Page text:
• Susan Cirillo

A Minister’s duty to future adults about the environment

Sharma by her litigation representative Sister Marie Brigid Arthur v Minister for the Environment [2021] FCA 560 (27 May 2021)


Justice Bromberg found that the Federal Environment Minister has a duty to Australian children to take reasonable care when exercising her statutory power to decide the fate of a mining project, but limited that duty to avoiding personal injury, not other forms of harm.

Vickery Coal Pty Ltd (Vickery) is yet to commence a coal mine project in NSW. It applied under the Environment Protection and Biodiversity Conservation Act 1999 (Cth) (the Act) to extend the project to increase total coal extraction from 135 to 168 million tonnes over its 25 year life, thereby emitting 100 million tonnes of additional CO2into the atmosphere.


The responsible Minister, Susan Ley, has before her the decision to either approve or refuse to extend the project under s130(1) and s133 of the Act.


Eight Australian children, by their adult litigation representative, commenced a representative proceeding (class action) in the Federal Court on behalf of all Australian children, against the Minister, claiming that she owes them a duty of care when making her decision.


The children apprehended that the Minister would fail to discharge that duty by approving the project’s extension, and so sought declaratory and injunctive relief to prevent that course. Vickery was joined as a respondent. The Minister undertook not to make her decision until after the proceedings, so interim relief was unnecessary.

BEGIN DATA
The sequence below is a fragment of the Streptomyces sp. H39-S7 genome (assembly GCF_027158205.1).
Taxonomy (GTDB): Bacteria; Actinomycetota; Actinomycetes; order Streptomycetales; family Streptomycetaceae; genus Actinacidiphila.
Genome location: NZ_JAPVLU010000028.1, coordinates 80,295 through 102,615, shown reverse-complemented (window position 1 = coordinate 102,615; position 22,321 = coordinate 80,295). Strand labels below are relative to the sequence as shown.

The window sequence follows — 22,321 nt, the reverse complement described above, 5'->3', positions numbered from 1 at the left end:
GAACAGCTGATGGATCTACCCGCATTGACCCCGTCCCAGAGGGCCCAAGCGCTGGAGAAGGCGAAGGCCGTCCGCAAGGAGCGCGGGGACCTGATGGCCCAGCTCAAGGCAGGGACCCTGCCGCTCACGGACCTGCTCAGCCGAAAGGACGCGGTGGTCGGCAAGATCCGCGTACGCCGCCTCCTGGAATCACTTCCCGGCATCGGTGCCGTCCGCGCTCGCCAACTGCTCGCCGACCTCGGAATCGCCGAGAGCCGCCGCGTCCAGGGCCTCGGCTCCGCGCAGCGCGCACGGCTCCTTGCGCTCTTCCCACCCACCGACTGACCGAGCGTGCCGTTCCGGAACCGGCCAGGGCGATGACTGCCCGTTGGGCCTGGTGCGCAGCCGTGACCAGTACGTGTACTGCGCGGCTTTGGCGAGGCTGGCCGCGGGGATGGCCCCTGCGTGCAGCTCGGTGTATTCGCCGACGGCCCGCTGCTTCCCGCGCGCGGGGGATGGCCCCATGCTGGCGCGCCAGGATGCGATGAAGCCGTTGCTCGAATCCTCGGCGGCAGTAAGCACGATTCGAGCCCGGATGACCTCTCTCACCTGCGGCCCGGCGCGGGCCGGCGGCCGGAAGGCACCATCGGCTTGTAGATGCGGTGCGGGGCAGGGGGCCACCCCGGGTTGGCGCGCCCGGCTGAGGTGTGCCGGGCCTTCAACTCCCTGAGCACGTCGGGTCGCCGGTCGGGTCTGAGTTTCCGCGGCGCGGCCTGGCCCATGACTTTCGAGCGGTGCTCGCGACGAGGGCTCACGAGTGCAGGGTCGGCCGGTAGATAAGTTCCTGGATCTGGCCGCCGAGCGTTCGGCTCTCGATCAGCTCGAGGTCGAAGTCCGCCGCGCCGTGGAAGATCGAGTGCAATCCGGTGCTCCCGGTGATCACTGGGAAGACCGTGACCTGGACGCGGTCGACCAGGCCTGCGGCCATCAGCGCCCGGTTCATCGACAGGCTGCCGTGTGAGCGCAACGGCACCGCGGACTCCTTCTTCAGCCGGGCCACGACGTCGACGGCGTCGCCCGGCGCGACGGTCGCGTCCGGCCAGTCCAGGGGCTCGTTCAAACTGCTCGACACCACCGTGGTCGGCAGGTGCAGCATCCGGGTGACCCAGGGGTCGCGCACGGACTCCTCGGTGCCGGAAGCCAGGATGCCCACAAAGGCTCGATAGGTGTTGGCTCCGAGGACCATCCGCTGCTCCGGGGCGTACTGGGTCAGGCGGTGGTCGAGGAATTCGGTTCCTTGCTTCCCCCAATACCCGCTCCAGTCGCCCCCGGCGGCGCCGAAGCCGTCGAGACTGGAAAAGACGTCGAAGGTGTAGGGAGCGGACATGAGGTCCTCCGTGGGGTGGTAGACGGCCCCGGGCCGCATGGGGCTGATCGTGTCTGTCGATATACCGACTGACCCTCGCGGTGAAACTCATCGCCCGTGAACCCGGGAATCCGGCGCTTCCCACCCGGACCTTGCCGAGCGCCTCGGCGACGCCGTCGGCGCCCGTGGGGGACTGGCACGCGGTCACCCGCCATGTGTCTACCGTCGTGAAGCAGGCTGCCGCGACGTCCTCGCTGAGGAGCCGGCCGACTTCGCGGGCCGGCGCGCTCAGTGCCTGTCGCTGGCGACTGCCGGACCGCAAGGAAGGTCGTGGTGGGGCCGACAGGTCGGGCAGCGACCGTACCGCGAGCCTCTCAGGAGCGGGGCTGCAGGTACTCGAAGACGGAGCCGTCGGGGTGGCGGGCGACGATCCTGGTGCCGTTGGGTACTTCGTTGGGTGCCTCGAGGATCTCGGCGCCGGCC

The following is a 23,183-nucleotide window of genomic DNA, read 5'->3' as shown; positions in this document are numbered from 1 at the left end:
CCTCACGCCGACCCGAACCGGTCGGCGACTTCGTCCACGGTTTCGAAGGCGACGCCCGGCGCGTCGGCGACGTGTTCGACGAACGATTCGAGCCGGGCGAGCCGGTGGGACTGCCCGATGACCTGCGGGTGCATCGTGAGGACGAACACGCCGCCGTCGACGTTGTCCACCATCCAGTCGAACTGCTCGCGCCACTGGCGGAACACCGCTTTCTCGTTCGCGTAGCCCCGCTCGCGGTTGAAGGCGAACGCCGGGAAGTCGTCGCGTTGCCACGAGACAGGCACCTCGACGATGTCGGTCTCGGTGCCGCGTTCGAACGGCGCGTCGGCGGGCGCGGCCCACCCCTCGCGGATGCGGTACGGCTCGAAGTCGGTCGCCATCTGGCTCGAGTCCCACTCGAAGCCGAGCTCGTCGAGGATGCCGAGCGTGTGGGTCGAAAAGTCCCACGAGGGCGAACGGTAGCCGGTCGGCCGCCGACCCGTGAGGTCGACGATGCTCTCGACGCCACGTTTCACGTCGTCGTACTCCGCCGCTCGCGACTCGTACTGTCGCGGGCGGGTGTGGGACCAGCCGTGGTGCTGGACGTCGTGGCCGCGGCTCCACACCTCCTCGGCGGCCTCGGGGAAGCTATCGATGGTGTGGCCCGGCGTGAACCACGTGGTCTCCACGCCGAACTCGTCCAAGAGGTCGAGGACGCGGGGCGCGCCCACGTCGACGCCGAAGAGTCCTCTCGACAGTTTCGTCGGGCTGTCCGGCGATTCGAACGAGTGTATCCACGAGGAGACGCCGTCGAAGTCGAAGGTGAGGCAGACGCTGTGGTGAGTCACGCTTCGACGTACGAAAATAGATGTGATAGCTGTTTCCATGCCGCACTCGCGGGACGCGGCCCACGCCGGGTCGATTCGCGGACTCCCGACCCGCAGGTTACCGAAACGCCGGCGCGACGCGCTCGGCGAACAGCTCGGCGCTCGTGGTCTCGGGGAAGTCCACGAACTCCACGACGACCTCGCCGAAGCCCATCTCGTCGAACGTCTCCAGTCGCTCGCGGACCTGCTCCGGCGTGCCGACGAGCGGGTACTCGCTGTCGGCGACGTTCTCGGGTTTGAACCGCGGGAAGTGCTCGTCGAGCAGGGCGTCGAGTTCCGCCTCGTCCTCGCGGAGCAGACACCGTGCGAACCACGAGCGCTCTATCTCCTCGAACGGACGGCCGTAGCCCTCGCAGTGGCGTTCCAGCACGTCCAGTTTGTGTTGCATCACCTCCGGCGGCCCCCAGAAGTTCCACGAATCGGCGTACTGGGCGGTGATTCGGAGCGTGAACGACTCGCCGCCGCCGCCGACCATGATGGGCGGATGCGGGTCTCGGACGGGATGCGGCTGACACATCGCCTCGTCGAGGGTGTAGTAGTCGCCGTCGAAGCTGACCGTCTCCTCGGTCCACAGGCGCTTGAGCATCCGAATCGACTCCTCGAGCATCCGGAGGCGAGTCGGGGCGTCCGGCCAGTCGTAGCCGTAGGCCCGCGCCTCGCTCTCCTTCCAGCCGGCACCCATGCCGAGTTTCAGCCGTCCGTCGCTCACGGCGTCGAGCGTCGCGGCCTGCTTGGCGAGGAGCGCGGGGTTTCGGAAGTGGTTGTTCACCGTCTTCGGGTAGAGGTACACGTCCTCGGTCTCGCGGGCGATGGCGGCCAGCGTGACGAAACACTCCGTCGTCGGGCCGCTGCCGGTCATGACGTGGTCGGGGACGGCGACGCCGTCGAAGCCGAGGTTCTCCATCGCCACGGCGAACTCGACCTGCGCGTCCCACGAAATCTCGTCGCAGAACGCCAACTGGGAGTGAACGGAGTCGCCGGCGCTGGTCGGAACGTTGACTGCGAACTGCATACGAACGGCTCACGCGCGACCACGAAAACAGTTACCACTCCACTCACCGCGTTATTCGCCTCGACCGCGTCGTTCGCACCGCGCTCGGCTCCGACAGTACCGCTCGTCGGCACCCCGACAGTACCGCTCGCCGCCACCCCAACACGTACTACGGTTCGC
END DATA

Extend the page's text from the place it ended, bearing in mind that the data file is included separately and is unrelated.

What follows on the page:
The Minister denied she owed a duty of care as posited, but accepted the seriousness of human induced climate change. His Honour accepted from the unchallenged expert evidence on which the children relied, that the additional 100 million tones of CO2 attributable to the project’s extension would materially contribute to a “tipping cascade” in which potential harms increase exponentially if global average surface temperature rise beyond 2°C towards a 4°C increase. The harms to future adults include personal injury due to heat-stress, bushfire smoke, economic loss and property damage.


His Honour found – as an essential precondition to establish a duty – that a reasonable person in the position of the Minister would foresee that extending the project would expose the children to a risk of injury or death. But whether a novel duty of care exists is to be ascertained by weighing the “salient features” of the relationship between the Minister and the children.


The salient features weighing in favour of the duty are the Minister’s knowledge and control over the potential harms, the vulnerability of the children and the extent to which they rely on the Minister to avoid the harm.


Another salient feature to consider was the coherence between the posited duty and other laws. His Honour accepted that such duty - if it were limited to taking care to avoid personal injury – would be coherent with the Minister’s broad statutory discretion under s130(1) and s133 of the Act, given that the statutory scheme was concerned with safety. However, the imposition of a duty to avoid pure economic or property loss – considerations which find no purpose in the statute – would distort or skew that discretion.


Despite finding the Minister to be duty-bound, his Honour declined to restrain her from making her decision, finding no basis to apprehend a breach of duty, nor to fetter her discretion.


The reasons in this case are important for commercial lawyers to draw upon when reasoning by analogy in commercial cases involving negligence claims in respect of pure economic loss.


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